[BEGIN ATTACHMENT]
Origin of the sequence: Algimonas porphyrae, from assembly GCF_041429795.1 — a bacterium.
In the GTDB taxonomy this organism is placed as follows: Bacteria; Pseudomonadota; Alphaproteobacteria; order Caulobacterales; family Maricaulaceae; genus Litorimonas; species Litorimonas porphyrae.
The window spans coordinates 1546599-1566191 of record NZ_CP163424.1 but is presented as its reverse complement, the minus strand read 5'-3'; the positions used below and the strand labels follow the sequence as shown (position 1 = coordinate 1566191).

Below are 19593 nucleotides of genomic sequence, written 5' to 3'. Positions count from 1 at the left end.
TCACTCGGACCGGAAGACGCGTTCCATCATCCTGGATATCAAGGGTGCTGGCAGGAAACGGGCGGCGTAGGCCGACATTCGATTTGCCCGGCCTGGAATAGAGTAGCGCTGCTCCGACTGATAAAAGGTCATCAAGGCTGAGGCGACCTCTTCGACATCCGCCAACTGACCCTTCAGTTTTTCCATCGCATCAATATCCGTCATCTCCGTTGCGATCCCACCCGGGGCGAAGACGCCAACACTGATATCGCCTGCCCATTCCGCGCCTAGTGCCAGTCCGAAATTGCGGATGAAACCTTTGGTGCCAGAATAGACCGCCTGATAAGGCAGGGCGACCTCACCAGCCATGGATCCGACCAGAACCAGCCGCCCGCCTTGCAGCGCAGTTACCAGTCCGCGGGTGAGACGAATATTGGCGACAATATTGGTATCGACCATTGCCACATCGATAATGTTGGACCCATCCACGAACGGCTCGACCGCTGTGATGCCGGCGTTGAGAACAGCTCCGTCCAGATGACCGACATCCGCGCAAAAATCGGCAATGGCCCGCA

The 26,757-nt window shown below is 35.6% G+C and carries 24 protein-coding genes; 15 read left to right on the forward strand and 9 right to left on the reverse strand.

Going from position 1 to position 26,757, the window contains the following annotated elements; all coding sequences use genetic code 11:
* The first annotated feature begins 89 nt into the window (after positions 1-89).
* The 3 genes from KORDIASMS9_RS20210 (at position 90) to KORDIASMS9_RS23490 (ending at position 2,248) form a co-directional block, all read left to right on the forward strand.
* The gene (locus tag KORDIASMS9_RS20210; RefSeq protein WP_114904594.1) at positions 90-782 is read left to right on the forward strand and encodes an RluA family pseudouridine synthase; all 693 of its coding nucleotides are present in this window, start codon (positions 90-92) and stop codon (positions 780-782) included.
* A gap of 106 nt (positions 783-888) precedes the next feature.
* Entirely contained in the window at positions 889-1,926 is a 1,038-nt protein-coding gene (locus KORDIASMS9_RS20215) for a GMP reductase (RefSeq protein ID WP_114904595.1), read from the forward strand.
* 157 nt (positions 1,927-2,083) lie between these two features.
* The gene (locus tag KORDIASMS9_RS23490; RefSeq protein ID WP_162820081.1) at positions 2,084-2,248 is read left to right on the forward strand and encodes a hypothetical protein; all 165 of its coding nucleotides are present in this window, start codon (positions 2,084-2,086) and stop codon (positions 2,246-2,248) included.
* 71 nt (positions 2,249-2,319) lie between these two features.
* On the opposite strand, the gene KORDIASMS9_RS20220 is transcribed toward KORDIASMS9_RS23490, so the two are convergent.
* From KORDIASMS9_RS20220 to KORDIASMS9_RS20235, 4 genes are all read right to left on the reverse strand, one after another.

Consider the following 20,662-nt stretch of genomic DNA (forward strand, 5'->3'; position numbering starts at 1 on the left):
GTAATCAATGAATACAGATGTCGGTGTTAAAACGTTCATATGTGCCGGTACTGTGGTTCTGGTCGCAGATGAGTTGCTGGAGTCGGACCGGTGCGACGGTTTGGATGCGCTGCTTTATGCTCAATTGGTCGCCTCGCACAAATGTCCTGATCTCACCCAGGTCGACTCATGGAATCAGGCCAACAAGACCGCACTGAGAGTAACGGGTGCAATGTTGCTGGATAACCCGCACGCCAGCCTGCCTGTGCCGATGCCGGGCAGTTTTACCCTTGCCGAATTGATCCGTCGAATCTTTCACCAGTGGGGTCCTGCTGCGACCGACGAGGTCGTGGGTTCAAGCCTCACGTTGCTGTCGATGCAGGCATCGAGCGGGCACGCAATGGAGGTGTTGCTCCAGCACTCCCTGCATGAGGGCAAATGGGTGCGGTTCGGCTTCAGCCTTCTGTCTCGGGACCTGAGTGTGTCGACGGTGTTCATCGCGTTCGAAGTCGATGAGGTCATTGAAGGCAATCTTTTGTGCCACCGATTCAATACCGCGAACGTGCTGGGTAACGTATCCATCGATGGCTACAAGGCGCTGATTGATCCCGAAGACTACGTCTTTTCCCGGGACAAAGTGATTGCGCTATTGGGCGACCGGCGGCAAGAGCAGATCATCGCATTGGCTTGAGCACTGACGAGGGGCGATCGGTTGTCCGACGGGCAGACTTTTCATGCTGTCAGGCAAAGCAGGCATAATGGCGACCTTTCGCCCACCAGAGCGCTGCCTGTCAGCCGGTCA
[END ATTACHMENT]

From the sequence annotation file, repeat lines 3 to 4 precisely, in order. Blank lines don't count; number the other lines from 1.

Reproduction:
The window spans coordinates 1546599-1566191 of record NZ_CP163424.1 but is presented as its reverse complement, the minus strand read 5'-3'; the positions used below and the strand labels follow the sequence as shown (position 1 = coordinate 1566191).

Below are 19593 nucleotides of genomic sequence, written 5' to 3'. Positions count from 1 at the left end.